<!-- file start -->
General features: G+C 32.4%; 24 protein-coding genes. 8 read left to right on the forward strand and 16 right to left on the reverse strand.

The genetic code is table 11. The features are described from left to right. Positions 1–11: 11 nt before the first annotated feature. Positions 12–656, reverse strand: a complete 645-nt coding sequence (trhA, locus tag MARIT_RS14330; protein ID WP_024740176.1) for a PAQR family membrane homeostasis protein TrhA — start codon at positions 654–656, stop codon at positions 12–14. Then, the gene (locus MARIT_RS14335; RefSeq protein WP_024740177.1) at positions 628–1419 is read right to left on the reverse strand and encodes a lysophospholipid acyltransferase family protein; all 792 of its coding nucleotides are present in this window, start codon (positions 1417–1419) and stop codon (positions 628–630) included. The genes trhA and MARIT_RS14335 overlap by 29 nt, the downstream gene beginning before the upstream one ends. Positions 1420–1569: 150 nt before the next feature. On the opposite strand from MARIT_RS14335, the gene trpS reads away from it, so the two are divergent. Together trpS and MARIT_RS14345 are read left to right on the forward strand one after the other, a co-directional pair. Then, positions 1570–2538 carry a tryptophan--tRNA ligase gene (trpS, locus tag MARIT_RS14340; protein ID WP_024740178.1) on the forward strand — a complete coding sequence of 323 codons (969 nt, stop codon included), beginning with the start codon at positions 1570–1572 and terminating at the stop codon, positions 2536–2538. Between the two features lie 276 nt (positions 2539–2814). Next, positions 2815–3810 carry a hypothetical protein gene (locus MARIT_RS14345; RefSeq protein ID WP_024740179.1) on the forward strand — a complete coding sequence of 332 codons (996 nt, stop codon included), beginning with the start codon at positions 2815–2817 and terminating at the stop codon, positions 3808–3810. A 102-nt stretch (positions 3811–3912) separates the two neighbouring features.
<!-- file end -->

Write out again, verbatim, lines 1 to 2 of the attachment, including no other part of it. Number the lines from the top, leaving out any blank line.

General features: G+C 32.4%; 24 protein-coding genes. 8 read left to right on the forward strand and 16 right to left on the reverse strand.

The genetic code is table 11. The features are described from left to right. Positions 1–11: 11 nt before the first annotated feature. Positions 12–656, reverse strand: a complete 645-nt coding sequence (trhA, locus tag MARIT_RS14330; protein ID WP_024740176.1) for a PAQR family membrane homeostasis protein TrhA — start codon at positions 654–656, stop codon at positions 12–14. Then, the gene (locus MARIT_RS14335; RefSeq protein WP_024740177.1) at positions 628–1419 is read right to left on the reverse strand and encodes a lysophospholipid acyltransferase family protein; all 792 of its coding nucleotides are present in this window, start codon (positions 1417–1419) and stop codon (positions 628–630) included. The genes trhA and MARIT_RS14335 overlap by 29 nt, the downstream gene beginning before the upstream one ends. Positions 1420–1569: 150 nt before the next feature. On the opposite strand from MARIT_RS14335, the gene trpS reads away from it, so the two are divergent. Together trpS and MARIT_RS14345 are read left to right on the forward strand one after the other, a co-directional pair. Then, positions 1570–2538 carry a tryptophan--tRNA ligase gene (trpS, locus tag MARIT_RS14340; protein ID WP_024740178.1) on the forward strand — a complete coding sequence of 323 codons (969 nt, stop codon included), beginning with the start codon at positions 1570–1572 and terminating at the stop codon, positions 2536–2538. Between the two features lie 276 nt (positions 2539–2814). Next, positions 2815–3810 carry a hypothetical protein gene (locus MARIT_RS14345; RefSeq protein ID WP_024740179.1) on the forward strand — a complete coding sequence of 332 codons (996 nt, stop codon included), beginning with the start codon at positions 2815–2817 and terminating at the stop codon, positions 3808–3810. A 102-nt stretch (positions 3811–3912) separates the two neighbouring features.